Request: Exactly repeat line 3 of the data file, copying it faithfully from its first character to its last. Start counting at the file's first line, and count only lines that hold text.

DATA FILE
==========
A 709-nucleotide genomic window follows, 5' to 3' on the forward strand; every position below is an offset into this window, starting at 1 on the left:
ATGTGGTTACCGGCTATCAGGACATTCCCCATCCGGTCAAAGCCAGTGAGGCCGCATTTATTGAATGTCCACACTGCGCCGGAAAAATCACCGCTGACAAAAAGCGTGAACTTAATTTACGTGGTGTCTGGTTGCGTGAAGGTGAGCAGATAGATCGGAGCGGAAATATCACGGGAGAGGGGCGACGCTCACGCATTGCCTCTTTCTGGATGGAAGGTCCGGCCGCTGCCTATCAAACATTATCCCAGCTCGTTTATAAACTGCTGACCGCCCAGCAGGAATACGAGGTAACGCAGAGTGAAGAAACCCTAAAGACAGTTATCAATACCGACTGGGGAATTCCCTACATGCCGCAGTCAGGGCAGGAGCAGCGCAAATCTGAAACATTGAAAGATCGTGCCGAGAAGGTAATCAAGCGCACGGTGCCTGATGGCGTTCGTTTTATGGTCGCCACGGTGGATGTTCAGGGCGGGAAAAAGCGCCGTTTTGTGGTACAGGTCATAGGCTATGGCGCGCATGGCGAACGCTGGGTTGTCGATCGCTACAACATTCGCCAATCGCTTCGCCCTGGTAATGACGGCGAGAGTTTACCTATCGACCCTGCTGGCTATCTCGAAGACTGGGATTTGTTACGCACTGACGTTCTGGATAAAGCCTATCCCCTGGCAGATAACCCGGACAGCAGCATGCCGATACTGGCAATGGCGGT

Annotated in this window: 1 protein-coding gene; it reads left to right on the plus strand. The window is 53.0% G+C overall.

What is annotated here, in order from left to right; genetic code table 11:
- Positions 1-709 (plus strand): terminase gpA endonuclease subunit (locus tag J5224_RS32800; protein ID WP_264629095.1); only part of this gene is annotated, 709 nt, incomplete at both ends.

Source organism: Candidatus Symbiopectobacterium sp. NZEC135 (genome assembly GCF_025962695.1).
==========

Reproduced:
Annotated in this window: 1 protein-coding gene; it reads left to right on the plus strand. The window is 53.0% G+C overall.